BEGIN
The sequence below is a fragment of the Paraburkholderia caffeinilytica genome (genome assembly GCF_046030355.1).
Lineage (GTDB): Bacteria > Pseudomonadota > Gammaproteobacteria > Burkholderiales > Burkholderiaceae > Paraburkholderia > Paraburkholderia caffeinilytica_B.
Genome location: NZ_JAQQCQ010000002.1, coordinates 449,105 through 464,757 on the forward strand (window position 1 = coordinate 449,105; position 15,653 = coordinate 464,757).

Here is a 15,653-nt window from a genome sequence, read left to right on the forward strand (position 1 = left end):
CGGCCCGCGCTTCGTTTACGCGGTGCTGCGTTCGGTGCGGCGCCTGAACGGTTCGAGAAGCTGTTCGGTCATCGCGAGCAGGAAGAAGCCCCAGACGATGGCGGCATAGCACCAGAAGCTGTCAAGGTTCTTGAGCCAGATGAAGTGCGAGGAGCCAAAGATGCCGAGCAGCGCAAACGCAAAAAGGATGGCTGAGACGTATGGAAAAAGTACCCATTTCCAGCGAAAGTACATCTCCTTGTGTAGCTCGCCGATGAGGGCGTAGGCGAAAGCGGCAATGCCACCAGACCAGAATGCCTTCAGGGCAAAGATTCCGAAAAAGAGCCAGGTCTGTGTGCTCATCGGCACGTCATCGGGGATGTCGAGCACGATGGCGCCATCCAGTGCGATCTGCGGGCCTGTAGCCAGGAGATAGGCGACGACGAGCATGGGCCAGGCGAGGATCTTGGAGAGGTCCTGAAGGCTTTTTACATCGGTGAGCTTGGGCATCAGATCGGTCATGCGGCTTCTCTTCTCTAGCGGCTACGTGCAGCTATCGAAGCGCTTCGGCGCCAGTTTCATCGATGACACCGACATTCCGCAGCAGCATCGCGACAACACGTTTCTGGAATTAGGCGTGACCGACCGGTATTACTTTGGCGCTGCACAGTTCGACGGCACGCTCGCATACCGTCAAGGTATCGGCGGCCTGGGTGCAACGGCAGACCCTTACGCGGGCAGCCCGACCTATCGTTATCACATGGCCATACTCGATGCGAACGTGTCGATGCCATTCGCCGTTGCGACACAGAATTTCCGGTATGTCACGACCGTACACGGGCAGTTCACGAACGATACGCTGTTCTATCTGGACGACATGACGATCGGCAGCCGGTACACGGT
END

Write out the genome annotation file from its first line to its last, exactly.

The sequence below is a fragment of the Paraburkholderia caffeinilytica genome (genome assembly GCF_046030355.1).
Lineage (GTDB): Bacteria > Pseudomonadota > Gammaproteobacteria > Burkholderiales > Burkholderiaceae > Paraburkholderia > Paraburkholderia caffeinilytica_B.
Genome location: NZ_JAQQCQ010000002.1, coordinates 449,105 through 464,757 on the forward strand (window position 1 = coordinate 449,105; position 15,653 = coordinate 464,757).

Here is a 15,653-nt window from a genome sequence, read left to right on the forward strand (position 1 = left end):
CGGCCCGCGCTTCGTTTACGCGGTGCTGCGTTCGGTGCGGCGCCTGAACGGTTCGAGAAGCTGTTCGGTCATCGCGAGCAGGAAGAAGCCCCAGACGATGGCGGCATAGCACCAGAAGCTGTCAAGGTTCTTGAGCCAGATGAAGTGCGAGGAGCCAAAGATGCCGAGCAGCGCAAACGCAAAAAGGATGGCTGAGACGTATGGAAAAAGTACCCATTTCCAGCGAAAGTACATCTCCTTGTGTAGCTCGCCGATGAGGGCGTAGGCGAAAGCGGCAATGCCACCAGACCAGAATGCCTTCAGGGCAAAGATTCCGAAAAAGAGCCAGGTCTGTGTGCTCATCGGCACGTCATCGGGGATGTCGAGCACGATGGCGCCATCCAGTGCGATCTGCGGGCCTGTAGCCAGGAGATAGGCGACGACGAGCATGGGCCAGGCGAGGATCTTGGAGAGGTCCTGAAGGCTTTTTACATCGGTGAGCTTGGGCATCAGATCGGTCATGCGGCTTCTCTTCTCTAGCGGCTACGTGCAGCTATCGAAGCGCTTCGGCGCCAGTTTCATCGATGACACCGACATTCCGCAGCAGCATCGCGACAACACGTTTCTGGAATTAGGCGTGACCGACCGGTATTACTTTGGCGCTGCACAGTTCGACGGCACGCTCGCATACCGTCAAGGTATCGGCGGCCTGGGTGCAACGGCAGACCCTTACGCGGGCAGCCCGACCTATCGTTATCACATGGCCATACTCGATGCGAACGTGTCGATGCCATTCGCCGTTGCGACACAGAATTTCCGGTATGTCACGACCGTACACGGGCAGTTCACGAACGATACGCTGTTCTATCTGGACGACATGACGATCGGCAGCCGGTACACGGT